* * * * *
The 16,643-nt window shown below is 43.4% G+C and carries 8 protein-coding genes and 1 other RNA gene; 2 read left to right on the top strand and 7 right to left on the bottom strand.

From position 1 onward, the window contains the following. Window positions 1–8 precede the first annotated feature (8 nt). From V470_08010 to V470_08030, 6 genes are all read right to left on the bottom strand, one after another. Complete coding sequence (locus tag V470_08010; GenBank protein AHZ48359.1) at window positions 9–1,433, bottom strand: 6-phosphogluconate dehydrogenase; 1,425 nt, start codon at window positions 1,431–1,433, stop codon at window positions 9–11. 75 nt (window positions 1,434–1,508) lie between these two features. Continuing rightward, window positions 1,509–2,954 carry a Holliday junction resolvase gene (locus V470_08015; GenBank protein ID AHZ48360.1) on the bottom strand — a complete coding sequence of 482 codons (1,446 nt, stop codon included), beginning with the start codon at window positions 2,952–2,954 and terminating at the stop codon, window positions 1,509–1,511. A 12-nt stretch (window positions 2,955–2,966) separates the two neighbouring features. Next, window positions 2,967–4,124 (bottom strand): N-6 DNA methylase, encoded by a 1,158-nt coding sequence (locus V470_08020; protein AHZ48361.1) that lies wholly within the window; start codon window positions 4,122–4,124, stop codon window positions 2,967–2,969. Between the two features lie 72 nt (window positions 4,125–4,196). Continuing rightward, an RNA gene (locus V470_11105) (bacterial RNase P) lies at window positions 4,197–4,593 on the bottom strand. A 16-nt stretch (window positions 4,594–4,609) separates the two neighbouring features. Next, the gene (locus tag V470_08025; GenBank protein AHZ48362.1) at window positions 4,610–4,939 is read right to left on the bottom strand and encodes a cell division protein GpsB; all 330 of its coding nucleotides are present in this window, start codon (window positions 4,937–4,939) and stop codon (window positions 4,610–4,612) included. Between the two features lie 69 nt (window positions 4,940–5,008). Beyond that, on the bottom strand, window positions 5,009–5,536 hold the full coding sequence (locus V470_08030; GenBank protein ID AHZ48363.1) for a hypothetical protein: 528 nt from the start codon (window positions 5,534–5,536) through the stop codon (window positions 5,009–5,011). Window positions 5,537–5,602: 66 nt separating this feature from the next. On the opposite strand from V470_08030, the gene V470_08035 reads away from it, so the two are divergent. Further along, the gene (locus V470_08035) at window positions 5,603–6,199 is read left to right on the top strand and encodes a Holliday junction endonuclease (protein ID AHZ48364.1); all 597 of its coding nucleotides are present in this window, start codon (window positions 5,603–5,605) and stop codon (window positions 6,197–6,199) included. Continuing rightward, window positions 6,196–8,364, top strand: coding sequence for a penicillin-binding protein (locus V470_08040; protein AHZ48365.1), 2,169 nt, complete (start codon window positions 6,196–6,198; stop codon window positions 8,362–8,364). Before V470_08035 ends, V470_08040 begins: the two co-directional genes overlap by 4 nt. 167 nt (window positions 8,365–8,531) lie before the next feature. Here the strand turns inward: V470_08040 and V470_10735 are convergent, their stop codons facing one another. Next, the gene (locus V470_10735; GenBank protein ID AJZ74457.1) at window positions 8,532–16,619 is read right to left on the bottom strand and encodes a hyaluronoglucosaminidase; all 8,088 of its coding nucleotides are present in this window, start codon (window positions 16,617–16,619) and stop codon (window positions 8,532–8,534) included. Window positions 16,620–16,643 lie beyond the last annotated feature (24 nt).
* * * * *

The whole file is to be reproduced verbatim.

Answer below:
The 16,643-nt window shown below is 43.4% G+C and carries 8 protein-coding genes and 1 other RNA gene; 2 read left to right on the top strand and 7 right to left on the bottom strand.

From position 1 onward, the window contains the following. Window positions 1–8 precede the first annotated feature (8 nt). From V470_08010 to V470_08030, 6 genes are all read right to left on the bottom strand, one after another. Complete coding sequence (locus tag V470_08010; GenBank protein AHZ48359.1) at window positions 9–1,433, bottom strand: 6-phosphogluconate dehydrogenase; 1,425 nt, start codon at window positions 1,431–1,433, stop codon at window positions 9–11. 75 nt (window positions 1,434–1,508) lie between these two features. Continuing rightward, window positions 1,509–2,954 carry a Holliday junction resolvase gene (locus V470_08015; GenBank protein ID AHZ48360.1) on the bottom strand — a complete coding sequence of 482 codons (1,446 nt, stop codon included), beginning with the start codon at window positions 2,952–2,954 and terminating at the stop codon, window positions 1,509–1,511. A 12-nt stretch (window positions 2,955–2,966) separates the two neighbouring features. Next, window positions 2,967–4,124 (bottom strand): N-6 DNA methylase, encoded by a 1,158-nt coding sequence (locus V470_08020; protein AHZ48361.1) that lies wholly within the window; start codon window positions 4,122–4,124, stop codon window positions 2,967–2,969. Between the two features lie 72 nt (window positions 4,125–4,196). Continuing rightward, an RNA gene (locus V470_11105) (bacterial RNase P) lies at window positions 4,197–4,593 on the bottom strand. A 16-nt stretch (window positions 4,594–4,609) separates the two neighbouring features. Next, the gene (locus tag V470_08025; GenBank protein AHZ48362.1) at window positions 4,610–4,939 is read right to left on the bottom strand and encodes a cell division protein GpsB; all 330 of its coding nucleotides are present in this window, start codon (window positions 4,937–4,939) and stop codon (window positions 4,610–4,612) included. Between the two features lie 69 nt (window positions 4,940–5,008). Beyond that, on the bottom strand, window positions 5,009–5,536 hold the full coding sequence (locus V470_08030; GenBank protein ID AHZ48363.1) for a hypothetical protein: 528 nt from the start codon (window positions 5,534–5,536) through the stop codon (window positions 5,009–5,011). Window positions 5,537–5,602: 66 nt separating this feature from the next. On the opposite strand from V470_08030, the gene V470_08035 reads away from it, so the two are divergent. Further along, the gene (locus V470_08035) at window positions 5,603–6,199 is read left to right on the top strand and encodes a Holliday junction endonuclease (protein ID AHZ48364.1); all 597 of its coding nucleotides are present in this window, start codon (window positions 5,603–5,605) and stop codon (window positions 6,197–6,199) included. Continuing rightward, window positions 6,196–8,364, top strand: coding sequence for a penicillin-binding protein (locus V470_08040; protein AHZ48365.1), 2,169 nt, complete (start codon window positions 6,196–6,198; stop codon window positions 8,362–8,364). Before V470_08035 ends, V470_08040 begins: the two co-directional genes overlap by 4 nt. 167 nt (window positions 8,365–8,531) lie before the next feature. Here the strand turns inward: V470_08040 and V470_10735 are convergent, their stop codons facing one another. Next, the gene (locus V470_10735; GenBank protein ID AJZ74457.1) at window positions 8,532–16,619 is read right to left on the bottom strand and encodes a hyaluronoglucosaminidase; all 8,088 of its coding nucleotides are present in this window, start codon (window positions 16,617–16,619) and stop codon (window positions 8,532–8,534) included. Window positions 16,620–16,643 lie beyond the last annotated feature (24 nt).